The health emergency poses new challenges to urban planning. The criteria of sustainability are broadened with those of health, and the concept of healthy city radically changes if extreme poverty is not taken into account. The awareness that individual health is synonymous with collective health is one of the lessons of Covid-19 that we should not miss.
Confidence in the safety and efficiency of the comprehensive water cycle has been reinforced during the Covid-19 pandemic, among those citizens who are guaranteed it. Most of them now have a better understanding of a key service that ensures their well-being. This knowledge should serve to reflect on the situation of the 2.1 billion people who do not have running water in their homes. The crisis unleashed by the pandemic threatens the plans of many countries with regard to the universal implementation of access to water and sanitation. Humanity cannot afford it.
The disruption of the access to water and the deterioration of sanitation are almost omnipresent in all conflicts. In general, this is a little known aspect that extends suffering beyond combat areas. It is the case of the eastern zone of Ukraine, described in the short film War and Water, finalist of the We Art Water Film Festival 4. There are currently 25 armed conflicts in the world and more than 75 million displaced due to violence.
Water pollution due to illegal gold mines is a serious problem in Ghana, a country in which 70% of the diseases are caused by unsafe water. Galamsey is a phenomenon that prevents the economic growth of the country and pollutes rivers and aquifers to lethal levels. This is the case of the Ghanaian protagonist of the short film Nothing Has Changed, finalist of the We Art Water Film Festival 4.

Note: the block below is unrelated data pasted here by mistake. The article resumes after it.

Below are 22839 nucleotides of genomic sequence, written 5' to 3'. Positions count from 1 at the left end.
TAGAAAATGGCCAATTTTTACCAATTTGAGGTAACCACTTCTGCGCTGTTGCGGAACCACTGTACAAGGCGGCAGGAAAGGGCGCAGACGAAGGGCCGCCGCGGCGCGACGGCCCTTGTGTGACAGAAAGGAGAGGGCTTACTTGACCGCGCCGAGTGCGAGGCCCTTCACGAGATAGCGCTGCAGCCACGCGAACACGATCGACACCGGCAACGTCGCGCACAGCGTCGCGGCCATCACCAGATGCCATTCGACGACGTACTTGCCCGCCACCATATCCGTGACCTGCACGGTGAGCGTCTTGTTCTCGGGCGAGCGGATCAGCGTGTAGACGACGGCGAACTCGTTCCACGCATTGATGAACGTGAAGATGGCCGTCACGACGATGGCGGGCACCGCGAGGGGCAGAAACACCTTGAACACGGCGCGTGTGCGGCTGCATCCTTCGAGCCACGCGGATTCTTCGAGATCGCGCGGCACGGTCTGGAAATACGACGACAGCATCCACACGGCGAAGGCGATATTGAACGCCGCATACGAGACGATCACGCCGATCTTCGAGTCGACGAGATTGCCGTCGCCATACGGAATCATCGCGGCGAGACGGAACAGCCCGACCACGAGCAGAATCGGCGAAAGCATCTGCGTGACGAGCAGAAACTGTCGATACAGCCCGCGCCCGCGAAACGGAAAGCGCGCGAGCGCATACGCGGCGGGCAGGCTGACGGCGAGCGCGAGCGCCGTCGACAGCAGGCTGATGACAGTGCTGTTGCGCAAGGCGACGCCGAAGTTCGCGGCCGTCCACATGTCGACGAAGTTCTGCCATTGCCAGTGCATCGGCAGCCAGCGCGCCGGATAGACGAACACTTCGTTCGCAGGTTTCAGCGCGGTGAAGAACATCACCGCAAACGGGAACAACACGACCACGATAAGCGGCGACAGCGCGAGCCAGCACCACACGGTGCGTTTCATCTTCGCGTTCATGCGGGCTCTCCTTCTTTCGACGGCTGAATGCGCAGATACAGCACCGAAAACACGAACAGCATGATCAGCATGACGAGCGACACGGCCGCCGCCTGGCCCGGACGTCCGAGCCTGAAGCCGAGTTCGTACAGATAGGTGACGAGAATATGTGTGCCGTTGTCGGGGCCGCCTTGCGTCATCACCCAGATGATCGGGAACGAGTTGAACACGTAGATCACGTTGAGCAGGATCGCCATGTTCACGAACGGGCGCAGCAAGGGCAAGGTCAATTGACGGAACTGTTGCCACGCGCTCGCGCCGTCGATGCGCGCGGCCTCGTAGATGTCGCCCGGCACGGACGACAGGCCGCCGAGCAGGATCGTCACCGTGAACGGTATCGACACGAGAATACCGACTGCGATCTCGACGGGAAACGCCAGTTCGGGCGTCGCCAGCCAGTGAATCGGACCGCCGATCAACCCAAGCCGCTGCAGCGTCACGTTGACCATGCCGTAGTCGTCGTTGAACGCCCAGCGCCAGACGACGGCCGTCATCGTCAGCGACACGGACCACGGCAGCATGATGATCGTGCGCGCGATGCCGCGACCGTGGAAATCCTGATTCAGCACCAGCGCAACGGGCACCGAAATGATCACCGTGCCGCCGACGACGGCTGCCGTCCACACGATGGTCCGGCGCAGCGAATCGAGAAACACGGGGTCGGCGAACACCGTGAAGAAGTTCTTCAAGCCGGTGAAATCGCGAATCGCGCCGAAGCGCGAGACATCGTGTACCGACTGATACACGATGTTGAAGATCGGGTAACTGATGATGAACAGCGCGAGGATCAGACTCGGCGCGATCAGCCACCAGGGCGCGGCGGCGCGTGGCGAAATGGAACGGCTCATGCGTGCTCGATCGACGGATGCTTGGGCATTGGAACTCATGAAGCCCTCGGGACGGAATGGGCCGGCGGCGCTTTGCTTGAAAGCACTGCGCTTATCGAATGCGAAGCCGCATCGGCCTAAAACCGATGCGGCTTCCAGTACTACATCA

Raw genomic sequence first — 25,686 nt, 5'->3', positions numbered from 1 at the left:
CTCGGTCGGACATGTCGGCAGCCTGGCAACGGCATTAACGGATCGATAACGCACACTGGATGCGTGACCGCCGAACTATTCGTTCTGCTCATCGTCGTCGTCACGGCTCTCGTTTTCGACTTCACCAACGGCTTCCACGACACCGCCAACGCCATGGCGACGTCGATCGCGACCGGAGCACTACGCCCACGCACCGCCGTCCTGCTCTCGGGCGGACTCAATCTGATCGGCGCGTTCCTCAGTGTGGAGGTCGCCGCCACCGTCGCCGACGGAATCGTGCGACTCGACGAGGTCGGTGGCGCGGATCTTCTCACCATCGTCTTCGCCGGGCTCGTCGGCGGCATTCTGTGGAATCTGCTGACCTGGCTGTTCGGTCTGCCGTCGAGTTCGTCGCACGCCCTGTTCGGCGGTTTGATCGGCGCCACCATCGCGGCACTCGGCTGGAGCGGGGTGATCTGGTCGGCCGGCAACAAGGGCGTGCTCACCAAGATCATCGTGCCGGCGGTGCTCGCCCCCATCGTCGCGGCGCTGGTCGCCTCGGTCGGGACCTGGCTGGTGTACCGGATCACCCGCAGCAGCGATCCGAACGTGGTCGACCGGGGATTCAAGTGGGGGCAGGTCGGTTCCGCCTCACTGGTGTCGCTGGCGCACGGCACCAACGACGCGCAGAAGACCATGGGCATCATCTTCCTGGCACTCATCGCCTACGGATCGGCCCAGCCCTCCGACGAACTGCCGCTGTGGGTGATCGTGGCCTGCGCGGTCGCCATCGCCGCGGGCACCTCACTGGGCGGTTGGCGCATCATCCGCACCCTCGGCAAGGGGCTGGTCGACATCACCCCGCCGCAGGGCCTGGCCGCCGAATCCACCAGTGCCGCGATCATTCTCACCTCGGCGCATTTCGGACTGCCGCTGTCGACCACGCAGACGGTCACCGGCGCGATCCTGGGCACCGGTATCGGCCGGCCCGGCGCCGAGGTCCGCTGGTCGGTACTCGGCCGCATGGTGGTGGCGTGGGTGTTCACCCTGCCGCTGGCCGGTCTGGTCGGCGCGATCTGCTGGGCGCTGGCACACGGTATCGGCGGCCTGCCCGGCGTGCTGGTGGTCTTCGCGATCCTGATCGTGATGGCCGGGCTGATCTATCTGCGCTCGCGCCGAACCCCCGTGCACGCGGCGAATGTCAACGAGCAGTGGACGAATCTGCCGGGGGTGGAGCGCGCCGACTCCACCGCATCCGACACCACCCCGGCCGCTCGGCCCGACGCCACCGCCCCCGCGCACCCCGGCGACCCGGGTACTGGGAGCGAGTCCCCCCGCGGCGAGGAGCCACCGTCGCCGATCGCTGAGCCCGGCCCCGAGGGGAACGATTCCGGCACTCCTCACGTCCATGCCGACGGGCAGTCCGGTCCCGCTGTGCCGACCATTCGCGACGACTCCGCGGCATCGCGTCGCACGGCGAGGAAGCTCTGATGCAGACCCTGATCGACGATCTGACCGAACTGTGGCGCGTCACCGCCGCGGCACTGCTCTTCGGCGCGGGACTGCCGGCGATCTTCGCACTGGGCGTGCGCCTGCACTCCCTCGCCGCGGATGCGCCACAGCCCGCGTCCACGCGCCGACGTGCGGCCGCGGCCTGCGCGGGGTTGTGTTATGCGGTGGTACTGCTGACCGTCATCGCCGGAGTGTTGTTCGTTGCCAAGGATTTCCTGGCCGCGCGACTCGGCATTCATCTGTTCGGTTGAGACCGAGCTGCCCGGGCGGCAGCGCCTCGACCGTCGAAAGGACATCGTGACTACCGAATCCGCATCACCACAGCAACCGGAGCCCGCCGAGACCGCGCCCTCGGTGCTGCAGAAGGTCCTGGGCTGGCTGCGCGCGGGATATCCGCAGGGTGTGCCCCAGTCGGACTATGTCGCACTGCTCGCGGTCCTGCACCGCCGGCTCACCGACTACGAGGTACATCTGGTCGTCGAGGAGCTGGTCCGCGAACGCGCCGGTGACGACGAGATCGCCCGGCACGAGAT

What do you need to say about climate? How does it affect your community? And the world? Bring light to all these problems you know exist and provide us your vision. In this edition of the We Art Water Film Festival, we have added the climate crisis we are experiencing to the theme of access to water and sanitation. The world needs what your vision can provide. Tell it in the words of cinema!
The overexploitation of aquifers is worsening the problems caused by the natural pollution of water in many areas with hydric stress. The levels of fluoride, arsenic and other chemical compounds that are harmful to health affect millions of people all around the world, causing a very serious health issue. This is the case described by the Mexican short film Necesidad que mata (A need that kills), finalist of the We Art Water Film Festival 3.
The access to water or the lack thereof defines two types of homes: the comfortable ones, which allow a dignified and healthy life, and the ones which cannot provide their owners with anything remotely similar. Many of the 2.185 billion people with no safe access to water dream of having it at home. This is the case of the Cameroonian protagonist of the short film Utopia, finalist of the We Art Water Film Festival 3.
Water shortages in many Venezuelan cities are worsened by power cuts and the deterioration of public services, especially affecting the poorest neighborhoods. Most of their inhabitants fight every day to obtain water outside the cities with the serious risks it entails. Others have been implementing a water survival strategy for decades. This is featured in the short film La camisa sucia (The stained shirt), finalist of the We Art Water Film Festival 3.
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